Yin-Yang Code: The Drums of Tenkai-Bo is the story of an orphaned Japanese student at UCLA who, against his grandfather’s wishes, returns to his home country following the tragic loss of his close friend and university professor, only to discover a malevolent force that aims to take away everything he has left … and more.
Sho Kosugi is a Japanese martial artist with extensive training in Shindō jinen-ryū Karate, Kendo, Judo, Iaido, Kobudo, Aikido and Ninjutsu He was a popular figure as an actor during the 1980s, often playing ninjas. He was an All Japan Karate Champion.
Warren Herbert Chaney
Warren Herbert Chaney, Ph.D. is an American author, filmmaker, artist, behavioral scientist, executive and a pioneer in early television. In a career spanning four decades, Chaney wrote twenty-six books, seventeen screenplays, nine theatrical dramas, and 250 professional and nonprofessional magazine and journal articles. He wrote nine songs used in feature films and eight for theatrical productions. From 1978 to 1994, he wrote entries for Collier’s Encyclopedia. Chaney produced ten motion pictures, wrote fourteen and directed nine. He is best known for his films “America: A Call to Greatness”, starring Charlton Heston, Mickey Rooney, and Peter Graves; “Behind the Mask”, starring Roy Alan Wilson and Deborah Winters; “Aloha Summer”, starring Chris Makepeace, Don Michael Paul and Tia Carrere, and the pioneering 60s network television series, “Magic Mansion”. As a writer, he is best known for his “Space Patrol Chronicles” trilogy.
Chaney has provided art and illustration for many publications including 5 novels. His artwork and sculpture is on display in England and in the United States. His art-sculpture, “Sherlock Holmes”, resides with the Sherlock Holmes Society of London but has been on traveling display as part of the “Sherlock Holmes Art Exhibit”, in the United States.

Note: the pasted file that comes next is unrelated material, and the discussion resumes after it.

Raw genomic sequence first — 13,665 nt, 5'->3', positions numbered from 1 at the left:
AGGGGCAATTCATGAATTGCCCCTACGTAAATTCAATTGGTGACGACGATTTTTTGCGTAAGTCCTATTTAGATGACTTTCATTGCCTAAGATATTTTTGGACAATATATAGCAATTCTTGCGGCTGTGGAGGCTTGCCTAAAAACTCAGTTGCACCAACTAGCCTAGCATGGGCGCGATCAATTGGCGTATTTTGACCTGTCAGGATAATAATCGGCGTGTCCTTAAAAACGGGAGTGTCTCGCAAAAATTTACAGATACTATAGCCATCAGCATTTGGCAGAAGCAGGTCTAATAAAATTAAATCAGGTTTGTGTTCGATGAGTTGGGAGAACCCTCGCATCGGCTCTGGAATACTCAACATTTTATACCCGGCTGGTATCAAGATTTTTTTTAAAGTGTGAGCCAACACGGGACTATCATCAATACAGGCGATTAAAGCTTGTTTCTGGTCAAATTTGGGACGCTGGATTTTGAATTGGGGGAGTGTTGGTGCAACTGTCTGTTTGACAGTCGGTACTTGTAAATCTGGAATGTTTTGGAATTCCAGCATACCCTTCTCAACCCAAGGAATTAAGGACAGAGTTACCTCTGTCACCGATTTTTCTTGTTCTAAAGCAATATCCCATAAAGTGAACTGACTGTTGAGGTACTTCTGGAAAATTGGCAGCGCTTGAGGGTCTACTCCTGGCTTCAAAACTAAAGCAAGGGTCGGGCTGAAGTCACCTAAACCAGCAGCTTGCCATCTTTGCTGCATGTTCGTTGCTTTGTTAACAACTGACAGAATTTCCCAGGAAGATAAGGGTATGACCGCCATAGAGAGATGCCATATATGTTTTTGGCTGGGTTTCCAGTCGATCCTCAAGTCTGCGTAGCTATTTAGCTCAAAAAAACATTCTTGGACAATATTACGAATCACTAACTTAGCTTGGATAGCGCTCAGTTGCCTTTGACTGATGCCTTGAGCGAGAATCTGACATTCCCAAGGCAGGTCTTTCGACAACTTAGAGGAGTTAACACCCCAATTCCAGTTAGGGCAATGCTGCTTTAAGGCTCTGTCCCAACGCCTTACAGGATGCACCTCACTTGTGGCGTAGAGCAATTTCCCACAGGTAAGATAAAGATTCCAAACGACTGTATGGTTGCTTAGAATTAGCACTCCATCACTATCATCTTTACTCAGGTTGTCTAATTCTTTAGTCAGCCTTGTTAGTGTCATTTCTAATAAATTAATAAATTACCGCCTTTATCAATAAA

During a lengthy business and academic career, Chaney established the first University Health Services Administration program for the state of Texas, served on multiple boards of directors and advisory boards of public companies and is considered a leader in the field of self-directed neuroplastic development of cognitive functions.
Chaney’s film and television work won awards at the New York Film Festival, Houston World Fest and an Emmy for the production opening of his Y2K – World in Crisis miniseries. He won best-director, producer, and screenplay awards at the CineCon, Critics’ Choice, and American Cinema Awards. Chaney retired from film and television in 1975 and served as CEO (Chief Executive Officer) for the Mind Technologies Institute until the company sold in December 2012. He now writes full time.